Henry Cavill’s The Witcher season 2 wraps production

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The Witcher season 2, henry cavill, geralt


The season two of Netflix’s smash hit series The Witcher has wrapped production. The news was shared by showrunner Lauren Schmidt Hissrich in a behind-the-scene video posted on the official YouTube page of the streamer.

The video starts with Hollywood star Henry Cavill, who plays the lead role of Geralt of Rivia in the fantasy show, expressing his gratitude to the crew members for their work on season two.

“That is a wrap on season two of The Witcher. It is hard to believe it’s been over a year since we kicked off this season in typical Witcher fashion in a freezing cold forest in the middle of the night,” Hissrich said in the video.

“Since then, we’ve shot for 158 days with at least one unit, sometimes two, sometimes three, all while decked out in face shields, face masks and goggles and slathered in hand sanitiser,” she added.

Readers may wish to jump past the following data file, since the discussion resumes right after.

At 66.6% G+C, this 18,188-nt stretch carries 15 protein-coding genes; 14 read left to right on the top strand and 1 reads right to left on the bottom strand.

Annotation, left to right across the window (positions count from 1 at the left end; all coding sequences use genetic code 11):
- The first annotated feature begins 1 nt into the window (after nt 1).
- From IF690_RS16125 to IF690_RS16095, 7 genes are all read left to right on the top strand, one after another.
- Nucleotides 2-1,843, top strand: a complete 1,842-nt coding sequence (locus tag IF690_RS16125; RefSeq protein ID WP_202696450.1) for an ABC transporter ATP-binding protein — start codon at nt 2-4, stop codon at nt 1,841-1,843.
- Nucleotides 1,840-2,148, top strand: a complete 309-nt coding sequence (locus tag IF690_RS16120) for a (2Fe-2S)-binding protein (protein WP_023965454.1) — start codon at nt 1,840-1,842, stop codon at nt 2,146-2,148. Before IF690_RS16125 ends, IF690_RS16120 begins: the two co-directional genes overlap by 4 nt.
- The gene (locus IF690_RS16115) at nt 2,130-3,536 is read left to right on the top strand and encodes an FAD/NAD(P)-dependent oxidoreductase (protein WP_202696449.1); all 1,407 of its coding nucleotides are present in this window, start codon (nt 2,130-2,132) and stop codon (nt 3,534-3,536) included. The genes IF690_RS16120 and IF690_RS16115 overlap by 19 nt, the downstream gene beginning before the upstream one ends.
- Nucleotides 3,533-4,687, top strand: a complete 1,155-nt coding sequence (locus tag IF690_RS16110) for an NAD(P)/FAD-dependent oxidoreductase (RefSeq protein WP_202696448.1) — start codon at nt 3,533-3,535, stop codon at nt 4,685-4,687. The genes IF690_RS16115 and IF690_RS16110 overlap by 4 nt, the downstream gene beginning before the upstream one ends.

The showrunner revealed that the new season was shot in 15 locations, with 89 cast members and over 1,200 different crew members. Based on the series of novels by Polish author Andrzej Sapkowski, The Witcher follows the story of the intertwined destinies of three individuals in the vast world of The Continent, where humans, elves, witchers, gnomes, and monsters battle to survive and thrive, and where good and evil is not easily identified.

Besides Cavill, actor Anya Chalotra returns as Yennefer, Freya Allan as Ciri, and Joey Batey as Jaskier.

“We cannot wait to show you what Geralt, and Ciri, and Yennefer, and Jaskier, and all of your favourites have been up to since we left them at the Battle of Sodden Hill.

“There are plenty of new characters and storylines, and of course, monsters, to explore as well, as we dig into the Blood of Elves and beyond,” Hissrich said.

New cast members include Adjoa Andoh, Kim Bodnia, Cassie Clare, Liz Carr, Graham McTavish, Kevin Doyle, Simon Callow and Chris Fulton.

Filming on season two started in February 2020, but came to a halt soon after due to the coronavirus pandemic.

Production resumed in August 2020, but was halted again in November due to multiple positive COVID-19 cases.



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